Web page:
Leap year story

The Covington News - - Opinion -

The idea of Leap Year was first pro­posed by a guy named Aloy­sius Lil­ius, who was also known as Luigi Lilio or Luigi Giglio. Whoever he was, he was a pretty smart guy. Al, as his clos­est friends called him, was a med­i­cal doc­tor, as­tronomer, philoso­pher and chro­nol­o­gist.

I’m hop­ing he made a de­cent liv­ing as a doc­tor, be­cause I’m not sure the other three jobs paid very well.

I’ve known sev­eral peo­ple who have had de­grees in phi­los­o­phy. There is not a big de­mand for philoso­phers. Flip over to the clas­si­fied ads in to­day’s pa­per and I can just about as­sure you that there is not a sin­gle ad for an open po­si­tion for a philoso­pher.

Al’s abil­ity as an as­tronomer and a chro­nol­o­gist has served us well. But it had to be tough. The first real clock wasn’t in­vented un­til the year af­ter Al died.

First of all, telling time is done by mea­sur­ing when the sun comes through the crack in the wall or the moon is over the top of the church or some such way.

He came up with all this be­fore he died in 1576. But they didn’t con­vince Pope Gre­gory XIII to adopt the cal­en­dar un­til 1582.

Most of us now fol­low the Gre­go­rian cal­en­dar. The good pope named it for him­self. If Al hadn’t fig­ured this out in some rudi­men­tary way, we would be way off sched­ule. If my cal­cu­la­tions are cor­rect (and bear in mind I’m not a math­e­ma­ti­cian), we would be off by 106 days.

I’m not smart enough to fig­ure this out, but we would ei­ther be get­ting ready for Thanks­giv­ing or cel­e­brat­ing Me­mo­rial Day with our long han­dles on.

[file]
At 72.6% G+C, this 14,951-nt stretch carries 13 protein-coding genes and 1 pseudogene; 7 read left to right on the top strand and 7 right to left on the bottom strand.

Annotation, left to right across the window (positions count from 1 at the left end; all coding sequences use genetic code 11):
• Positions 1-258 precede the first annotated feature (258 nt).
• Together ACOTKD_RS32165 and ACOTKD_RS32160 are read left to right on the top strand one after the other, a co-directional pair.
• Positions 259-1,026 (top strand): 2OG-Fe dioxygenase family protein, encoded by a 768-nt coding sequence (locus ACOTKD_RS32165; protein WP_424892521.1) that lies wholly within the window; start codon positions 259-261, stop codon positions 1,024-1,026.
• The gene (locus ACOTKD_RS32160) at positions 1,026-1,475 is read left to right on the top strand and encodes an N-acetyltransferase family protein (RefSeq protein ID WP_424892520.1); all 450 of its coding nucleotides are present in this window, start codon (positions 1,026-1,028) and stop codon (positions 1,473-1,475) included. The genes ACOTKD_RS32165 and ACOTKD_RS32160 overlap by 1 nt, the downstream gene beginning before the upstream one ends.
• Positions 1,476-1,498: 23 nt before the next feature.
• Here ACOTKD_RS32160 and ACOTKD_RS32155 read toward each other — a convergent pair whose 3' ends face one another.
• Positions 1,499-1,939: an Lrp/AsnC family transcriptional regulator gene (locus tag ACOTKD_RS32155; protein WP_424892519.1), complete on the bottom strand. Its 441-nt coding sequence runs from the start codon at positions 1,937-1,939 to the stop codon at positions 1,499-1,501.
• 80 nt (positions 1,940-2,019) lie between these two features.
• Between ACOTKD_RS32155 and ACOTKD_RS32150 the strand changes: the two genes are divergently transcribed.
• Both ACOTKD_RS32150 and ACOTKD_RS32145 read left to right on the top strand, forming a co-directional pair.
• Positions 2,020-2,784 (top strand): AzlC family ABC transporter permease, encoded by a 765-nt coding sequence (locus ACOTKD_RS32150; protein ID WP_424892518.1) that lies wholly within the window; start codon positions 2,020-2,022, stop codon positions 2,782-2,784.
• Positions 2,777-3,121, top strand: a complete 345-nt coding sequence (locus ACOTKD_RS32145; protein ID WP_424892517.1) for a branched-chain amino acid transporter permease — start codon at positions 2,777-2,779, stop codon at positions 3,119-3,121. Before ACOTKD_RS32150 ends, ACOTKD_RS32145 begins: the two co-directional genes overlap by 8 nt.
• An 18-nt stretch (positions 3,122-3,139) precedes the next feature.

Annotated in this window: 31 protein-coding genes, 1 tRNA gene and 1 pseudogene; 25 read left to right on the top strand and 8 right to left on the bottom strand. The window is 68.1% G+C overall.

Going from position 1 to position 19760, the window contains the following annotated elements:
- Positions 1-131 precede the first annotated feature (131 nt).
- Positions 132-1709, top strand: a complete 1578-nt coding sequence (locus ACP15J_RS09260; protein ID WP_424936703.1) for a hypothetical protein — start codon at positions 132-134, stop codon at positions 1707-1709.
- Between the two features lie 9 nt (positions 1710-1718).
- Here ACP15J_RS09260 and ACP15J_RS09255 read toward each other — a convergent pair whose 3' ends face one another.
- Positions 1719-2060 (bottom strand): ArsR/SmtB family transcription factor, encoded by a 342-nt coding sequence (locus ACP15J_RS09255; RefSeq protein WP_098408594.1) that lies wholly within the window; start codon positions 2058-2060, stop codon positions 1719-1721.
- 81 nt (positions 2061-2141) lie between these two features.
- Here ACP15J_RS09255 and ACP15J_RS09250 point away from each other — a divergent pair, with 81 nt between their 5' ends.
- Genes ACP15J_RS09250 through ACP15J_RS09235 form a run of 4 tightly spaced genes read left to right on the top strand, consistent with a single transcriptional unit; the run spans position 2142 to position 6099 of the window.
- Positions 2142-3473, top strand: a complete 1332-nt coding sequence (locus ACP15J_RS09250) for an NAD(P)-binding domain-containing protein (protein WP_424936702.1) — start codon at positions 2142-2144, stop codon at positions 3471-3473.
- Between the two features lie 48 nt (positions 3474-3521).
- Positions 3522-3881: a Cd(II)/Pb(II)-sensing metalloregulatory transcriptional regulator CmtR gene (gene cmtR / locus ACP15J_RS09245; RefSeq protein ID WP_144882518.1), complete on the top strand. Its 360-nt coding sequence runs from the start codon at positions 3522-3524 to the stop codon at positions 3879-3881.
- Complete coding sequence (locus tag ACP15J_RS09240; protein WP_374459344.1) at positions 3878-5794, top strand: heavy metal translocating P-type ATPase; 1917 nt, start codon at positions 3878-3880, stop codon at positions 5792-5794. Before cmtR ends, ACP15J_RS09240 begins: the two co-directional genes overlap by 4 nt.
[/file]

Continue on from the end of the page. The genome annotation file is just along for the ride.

The rea­son the pope was wor­ried about the cal­en­dar was be­cause of Easter. It was com­ing too late.

What’s re­ally con­fus­ing is we use the lu­nar cal­en­dar to fig­ure out when to cel­e­brate Easter. This year it is on the sec­ond ear­li­est day that it can hap­pen, March 22. I cer­tainly want to be cor­rect, but that’s a tad early.

I’ve got a seer­sucker suit that I usu­ally pull out on Easter, along with my white buck shoes. One of my daugh­ters thinks I look like an ice cream man. This year I might look more like an ici­cle if I wear them.

But there are other pe­cu­liar­i­ties of this sea­son. Ev­ery year on March 19, which in­ci­den­tally is St. Joseph’s Day, the swal­lows fly back to the Mis­sion of San Juan Capis­trano in Cal­i­for­nia

They have checked th­ese birds and found that none of them is wear­ing a Seiko. They just show up, par­don the pun, like clock­work.

Four days be­fore that, on March 15, the buz­zards re­turn ev­ery year to Hink­ley, Ohio. Same day ev­ery year, look out­side and there are the buz­zards.

Now the part of this that is re­ally amaz­ing is that buz­zards and swal­lows don’t fol­low this whole leap year busi­ness, but on those par­tic­u­lar days in March, they come back.

I’m not sure what kind of bird came back to the place where Al lived in Italy, but I guess he made some tally marks on a slate. Ev­ery four years, it took an ex­tra tally mark be­fore the birds came back and Al put two and two to­gether and fig­ured it out.

Re­gard­less, if there’s go­ing to be an ex­tra day ev­ery four years, why can’t we take it be­tween Christ­mas Eve and Christ­mas Day or the day be­fore your taxes are due?

BLACK­WOOD

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